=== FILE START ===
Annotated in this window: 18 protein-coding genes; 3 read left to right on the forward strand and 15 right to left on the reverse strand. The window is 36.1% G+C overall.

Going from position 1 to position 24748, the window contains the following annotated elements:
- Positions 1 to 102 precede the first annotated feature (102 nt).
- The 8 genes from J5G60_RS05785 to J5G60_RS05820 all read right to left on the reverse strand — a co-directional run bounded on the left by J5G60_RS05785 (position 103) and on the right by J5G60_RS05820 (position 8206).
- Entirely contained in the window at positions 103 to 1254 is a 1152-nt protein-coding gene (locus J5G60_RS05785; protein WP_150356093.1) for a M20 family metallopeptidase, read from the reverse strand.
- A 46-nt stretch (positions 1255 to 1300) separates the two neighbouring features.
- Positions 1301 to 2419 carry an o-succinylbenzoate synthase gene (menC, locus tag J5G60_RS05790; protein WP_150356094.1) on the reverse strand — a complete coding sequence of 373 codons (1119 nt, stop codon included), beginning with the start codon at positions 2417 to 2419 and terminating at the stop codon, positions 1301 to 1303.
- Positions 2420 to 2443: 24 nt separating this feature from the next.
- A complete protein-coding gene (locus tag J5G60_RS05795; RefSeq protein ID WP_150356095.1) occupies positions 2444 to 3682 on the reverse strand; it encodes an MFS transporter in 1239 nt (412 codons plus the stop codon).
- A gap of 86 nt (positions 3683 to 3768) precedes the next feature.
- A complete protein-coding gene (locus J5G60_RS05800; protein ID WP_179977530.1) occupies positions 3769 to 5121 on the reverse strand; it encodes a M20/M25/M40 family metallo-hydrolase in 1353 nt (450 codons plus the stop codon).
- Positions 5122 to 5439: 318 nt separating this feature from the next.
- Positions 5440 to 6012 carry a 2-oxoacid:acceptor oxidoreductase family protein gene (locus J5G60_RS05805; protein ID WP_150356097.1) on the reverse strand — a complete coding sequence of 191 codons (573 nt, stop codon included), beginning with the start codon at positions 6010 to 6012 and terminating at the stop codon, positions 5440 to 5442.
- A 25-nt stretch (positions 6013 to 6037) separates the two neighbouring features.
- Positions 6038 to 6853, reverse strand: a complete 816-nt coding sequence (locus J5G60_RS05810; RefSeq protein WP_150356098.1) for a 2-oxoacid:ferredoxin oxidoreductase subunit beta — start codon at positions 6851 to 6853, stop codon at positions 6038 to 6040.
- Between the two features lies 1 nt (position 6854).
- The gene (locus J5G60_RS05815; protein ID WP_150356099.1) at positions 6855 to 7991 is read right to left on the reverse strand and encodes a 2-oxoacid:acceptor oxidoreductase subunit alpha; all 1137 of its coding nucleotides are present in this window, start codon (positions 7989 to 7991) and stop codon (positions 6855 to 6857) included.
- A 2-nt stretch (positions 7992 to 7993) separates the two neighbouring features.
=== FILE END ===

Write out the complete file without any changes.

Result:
Annotated in this window: 18 protein-coding genes; 3 read left to right on the forward strand and 15 right to left on the reverse strand. The window is 36.1% G+C overall.

Going from position 1 to position 24748, the window contains the following annotated elements:
- Positions 1 to 102 precede the first annotated feature (102 nt).
- The 8 genes from J5G60_RS05785 to J5G60_RS05820 all read right to left on the reverse strand — a co-directional run bounded on the left by J5G60_RS05785 (position 103) and on the right by J5G60_RS05820 (position 8206).
- Entirely contained in the window at positions 103 to 1254 is a 1152-nt protein-coding gene (locus J5G60_RS05785; protein WP_150356093.1) for a M20 family metallopeptidase, read from the reverse strand.
- A 46-nt stretch (positions 1255 to 1300) separates the two neighbouring features.
- Positions 1301 to 2419 carry an o-succinylbenzoate synthase gene (menC, locus tag J5G60_RS05790; protein WP_150356094.1) on the reverse strand — a complete coding sequence of 373 codons (1119 nt, stop codon included), beginning with the start codon at positions 2417 to 2419 and terminating at the stop codon, positions 1301 to 1303.
- Positions 2420 to 2443: 24 nt separating this feature from the next.
- A complete protein-coding gene (locus tag J5G60_RS05795; RefSeq protein ID WP_150356095.1) occupies positions 2444 to 3682 on the reverse strand; it encodes an MFS transporter in 1239 nt (412 codons plus the stop codon).
- A gap of 86 nt (positions 3683 to 3768) precedes the next feature.
- A complete protein-coding gene (locus J5G60_RS05800; protein ID WP_179977530.1) occupies positions 3769 to 5121 on the reverse strand; it encodes a M20/M25/M40 family metallo-hydrolase in 1353 nt (450 codons plus the stop codon).
- Positions 5122 to 5439: 318 nt separating this feature from the next.
- Positions 5440 to 6012 carry a 2-oxoacid:acceptor oxidoreductase family protein gene (locus J5G60_RS05805; protein ID WP_150356097.1) on the reverse strand — a complete coding sequence of 191 codons (573 nt, stop codon included), beginning with the start codon at positions 6010 to 6012 and terminating at the stop codon, positions 5440 to 5442.
- A 25-nt stretch (positions 6013 to 6037) separates the two neighbouring features.
- Positions 6038 to 6853, reverse strand: a complete 816-nt coding sequence (locus J5G60_RS05810; RefSeq protein WP_150356098.1) for a 2-oxoacid:ferredoxin oxidoreductase subunit beta — start codon at positions 6851 to 6853, stop codon at positions 6038 to 6040.
- Between the two features lies 1 nt (position 6854).
- The gene (locus J5G60_RS05815; protein ID WP_150356099.1) at positions 6855 to 7991 is read right to left on the reverse strand and encodes a 2-oxoacid:acceptor oxidoreductase subunit alpha; all 1137 of its coding nucleotides are present in this window, start codon (positions 7989 to 7991) and stop codon (positions 6855 to 6857) included.
- A 2-nt stretch (positions 7992 to 7993) separates the two neighbouring features.